The Men’s Soccer Club has been given two years of probation for lack of performance off the field.
The disciplinary action, which will last through the 2014-2015 season, came after only five students on the 17 student team met the academic requirements of at least nine credits and a 2.5 GPA.
“It’s almost 100 percent around academic issues,” said Curtis Larsen, director of Student Life and Leadership (SLL).
The men’s team had been warned about not meeting the academic requirements but was unable to make any lasting improvements.
“Regularly half did not comply,” said Larsen.
With the probation, comes a cut in funding and paid staff for the Men’s Soccer Club.
Informally called a “competition club,” the Men’s Soccer Club had received its own line item funding in the SLL budget.
Larsen said that the team was getting between $10,000 and $14,000 a year for travel but will now have to apply for the regular club limit of $1,500 which can only represent 40 percent of the travel budget. The participants will have to make up the rest.
“Our travel will now be minimal,” said Men’s Soccer Coach Enrique Velasquez. “We will still play major games. We will still expose our players to high level competition.”
Velasquez has volunteered to continue coaching the club with no compensation.
There are no academic requirements for clubs, which Larsen says is ironic.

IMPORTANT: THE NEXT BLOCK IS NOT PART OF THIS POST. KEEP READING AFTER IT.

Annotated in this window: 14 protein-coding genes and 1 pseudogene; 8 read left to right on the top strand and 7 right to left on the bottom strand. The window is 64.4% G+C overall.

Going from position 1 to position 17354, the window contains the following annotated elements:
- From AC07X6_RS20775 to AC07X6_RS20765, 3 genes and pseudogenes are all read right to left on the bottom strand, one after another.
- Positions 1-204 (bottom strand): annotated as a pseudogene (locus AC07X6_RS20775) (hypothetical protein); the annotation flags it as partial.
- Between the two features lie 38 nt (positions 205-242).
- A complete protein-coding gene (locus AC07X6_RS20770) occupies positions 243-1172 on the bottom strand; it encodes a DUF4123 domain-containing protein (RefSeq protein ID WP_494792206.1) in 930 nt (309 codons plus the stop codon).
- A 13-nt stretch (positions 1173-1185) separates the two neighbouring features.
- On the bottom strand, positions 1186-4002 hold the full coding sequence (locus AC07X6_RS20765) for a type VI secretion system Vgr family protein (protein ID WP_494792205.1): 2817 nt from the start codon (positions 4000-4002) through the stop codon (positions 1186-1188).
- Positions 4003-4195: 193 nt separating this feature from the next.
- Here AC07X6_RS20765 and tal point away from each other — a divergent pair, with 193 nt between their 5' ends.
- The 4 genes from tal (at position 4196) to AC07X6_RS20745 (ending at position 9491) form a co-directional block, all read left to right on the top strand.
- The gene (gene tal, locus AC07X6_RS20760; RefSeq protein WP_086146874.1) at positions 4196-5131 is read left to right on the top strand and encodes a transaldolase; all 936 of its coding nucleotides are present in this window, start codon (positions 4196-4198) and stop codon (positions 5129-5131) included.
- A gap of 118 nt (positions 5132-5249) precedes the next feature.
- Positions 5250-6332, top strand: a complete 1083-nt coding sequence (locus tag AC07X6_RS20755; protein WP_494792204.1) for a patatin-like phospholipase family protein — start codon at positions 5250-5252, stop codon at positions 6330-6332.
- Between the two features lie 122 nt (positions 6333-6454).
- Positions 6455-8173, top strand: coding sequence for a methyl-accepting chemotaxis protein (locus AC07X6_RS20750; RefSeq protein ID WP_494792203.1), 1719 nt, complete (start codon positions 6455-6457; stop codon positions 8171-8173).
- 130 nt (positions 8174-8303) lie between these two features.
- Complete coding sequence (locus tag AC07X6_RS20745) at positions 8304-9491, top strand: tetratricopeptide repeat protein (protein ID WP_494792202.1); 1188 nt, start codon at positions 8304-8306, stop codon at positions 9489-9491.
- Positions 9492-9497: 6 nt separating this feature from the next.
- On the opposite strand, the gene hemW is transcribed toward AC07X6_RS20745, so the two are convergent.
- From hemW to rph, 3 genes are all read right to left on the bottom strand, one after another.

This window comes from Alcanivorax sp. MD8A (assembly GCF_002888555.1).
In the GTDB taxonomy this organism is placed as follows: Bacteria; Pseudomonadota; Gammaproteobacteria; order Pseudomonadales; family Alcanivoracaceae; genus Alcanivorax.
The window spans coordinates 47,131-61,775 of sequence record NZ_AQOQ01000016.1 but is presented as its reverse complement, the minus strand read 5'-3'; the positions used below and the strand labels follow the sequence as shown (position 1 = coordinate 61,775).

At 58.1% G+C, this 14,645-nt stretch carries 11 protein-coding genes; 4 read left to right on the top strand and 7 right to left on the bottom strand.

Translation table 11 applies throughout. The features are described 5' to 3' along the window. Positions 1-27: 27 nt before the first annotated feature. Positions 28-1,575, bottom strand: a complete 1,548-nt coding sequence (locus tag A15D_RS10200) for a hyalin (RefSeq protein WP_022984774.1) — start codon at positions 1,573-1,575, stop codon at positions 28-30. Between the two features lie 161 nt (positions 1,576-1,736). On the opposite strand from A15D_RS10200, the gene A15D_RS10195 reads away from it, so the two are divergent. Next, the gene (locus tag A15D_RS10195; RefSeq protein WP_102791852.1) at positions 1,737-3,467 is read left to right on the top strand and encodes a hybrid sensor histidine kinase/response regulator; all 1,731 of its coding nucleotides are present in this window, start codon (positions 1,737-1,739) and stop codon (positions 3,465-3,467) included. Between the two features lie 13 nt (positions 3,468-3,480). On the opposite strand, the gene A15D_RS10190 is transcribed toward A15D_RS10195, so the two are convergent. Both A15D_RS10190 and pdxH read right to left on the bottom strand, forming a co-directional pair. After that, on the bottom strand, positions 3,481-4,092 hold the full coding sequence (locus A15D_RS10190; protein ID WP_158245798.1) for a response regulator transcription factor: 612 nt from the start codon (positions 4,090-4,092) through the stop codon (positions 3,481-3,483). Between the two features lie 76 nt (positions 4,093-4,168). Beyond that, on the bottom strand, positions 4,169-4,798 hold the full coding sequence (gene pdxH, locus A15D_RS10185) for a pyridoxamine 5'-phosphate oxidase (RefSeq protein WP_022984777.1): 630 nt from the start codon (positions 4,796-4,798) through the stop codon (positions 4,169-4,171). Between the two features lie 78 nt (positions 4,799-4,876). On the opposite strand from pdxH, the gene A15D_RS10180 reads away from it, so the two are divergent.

The college will still look at the academic performance of players at the end of the probation period to make the decision on whether or not to reinstate the club back to an elevated level.
“They could languish at club level for a long time if there is no academic improvement,” said Larsen.
SLL’s eventual goal is to field a team that is National Junior College Athletic Association (NJCAA) ready, so the team can then play at that level.
“The challenge for me now is to make sure that the students know the importance of the academic piece,” said Velasquez.
Velasquez has put into place study hall and monthly academic reports for players.
“We just have to rebuild it, and we will,” said Velasquez.
Women’s soccer woes
Larsen said that the Women’s Soccer Club also faced the threat of sanctions for “playing almost an entire season on the road,” but the club was able to fix that disparity this past season with more home games.
Only two players on the women’s team did not meet academic standards, and they were released from the team.
The Women’s Soccer Club may meet the requirements of the NJCAA but cannot join the association until the men’s team is ready because of Title IX parity rules, though Larsen said that isn’t the only thing holding the teams back.
“In order to elevate one team, we have to elevate both teams at the same time,” said Larsen.
Becoming an NJCAA team would mean that coaches could be paid more, but it also means that students can experience a higher level of competition, which could boost local interest in the soccer teams.
According to Larsen, SLCC’s soccer program is nationally recognized and several players have been successful in transferring to other colleges. SLCC has also produced Major League Soccer player Justin Braun.